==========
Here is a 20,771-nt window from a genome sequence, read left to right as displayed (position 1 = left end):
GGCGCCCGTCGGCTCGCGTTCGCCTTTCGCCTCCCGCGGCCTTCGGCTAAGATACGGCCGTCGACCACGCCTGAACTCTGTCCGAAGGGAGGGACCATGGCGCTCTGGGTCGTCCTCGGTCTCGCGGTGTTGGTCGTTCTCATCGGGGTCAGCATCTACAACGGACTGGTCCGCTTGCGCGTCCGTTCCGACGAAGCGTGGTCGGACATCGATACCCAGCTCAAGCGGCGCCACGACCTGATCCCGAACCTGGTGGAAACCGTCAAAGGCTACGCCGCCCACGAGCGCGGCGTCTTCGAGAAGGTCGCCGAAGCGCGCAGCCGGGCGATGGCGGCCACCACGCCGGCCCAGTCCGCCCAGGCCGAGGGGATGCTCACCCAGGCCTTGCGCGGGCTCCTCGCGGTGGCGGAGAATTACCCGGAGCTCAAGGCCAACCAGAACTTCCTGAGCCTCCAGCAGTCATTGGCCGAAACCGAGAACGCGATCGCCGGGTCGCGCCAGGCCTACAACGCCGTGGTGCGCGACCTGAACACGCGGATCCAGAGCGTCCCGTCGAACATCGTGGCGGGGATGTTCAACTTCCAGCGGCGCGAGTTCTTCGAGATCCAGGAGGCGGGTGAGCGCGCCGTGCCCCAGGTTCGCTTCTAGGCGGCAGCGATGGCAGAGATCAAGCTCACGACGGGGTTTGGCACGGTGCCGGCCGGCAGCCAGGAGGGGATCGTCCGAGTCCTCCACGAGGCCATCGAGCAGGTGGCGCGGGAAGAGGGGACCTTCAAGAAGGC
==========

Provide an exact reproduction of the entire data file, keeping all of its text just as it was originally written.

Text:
Here is a 20,771-nt window from a genome sequence, read left to right as displayed (position 1 = left end):
GGCGCCCGTCGGCTCGCGTTCGCCTTTCGCCTCCCGCGGCCTTCGGCTAAGATACGGCCGTCGACCACGCCTGAACTCTGTCCGAAGGGAGGGACCATGGCGCTCTGGGTCGTCCTCGGTCTCGCGGTGTTGGTCGTTCTCATCGGGGTCAGCATCTACAACGGACTGGTCCGCTTGCGCGTCCGTTCCGACGAAGCGTGGTCGGACATCGATACCCAGCTCAAGCGGCGCCACGACCTGATCCCGAACCTGGTGGAAACCGTCAAAGGCTACGCCGCCCACGAGCGCGGCGTCTTCGAGAAGGTCGCCGAAGCGCGCAGCCGGGCGATGGCGGCCACCACGCCGGCCCAGTCCGCCCAGGCCGAGGGGATGCTCACCCAGGCCTTGCGCGGGCTCCTCGCGGTGGCGGAGAATTACCCGGAGCTCAAGGCCAACCAGAACTTCCTGAGCCTCCAGCAGTCATTGGCCGAAACCGAGAACGCGATCGCCGGGTCGCGCCAGGCCTACAACGCCGTGGTGCGCGACCTGAACACGCGGATCCAGAGCGTCCCGTCGAACATCGTGGCGGGGATGTTCAACTTCCAGCGGCGCGAGTTCTTCGAGATCCAGGAGGCGGGTGAGCGCGCCGTGCCCCAGGTTCGCTTCTAGGCGGCAGCGATGGCAGAGATCAAGCTCACGACGGGGTTTGGCACGGTGCCGGCCGGCAGCCAGGAGGGGATCGTCCGAGTCCTCCACGAGGCCATCGAGCAGGTGGCGCGGGAAGAGGGGACCTTCAAGAAGGC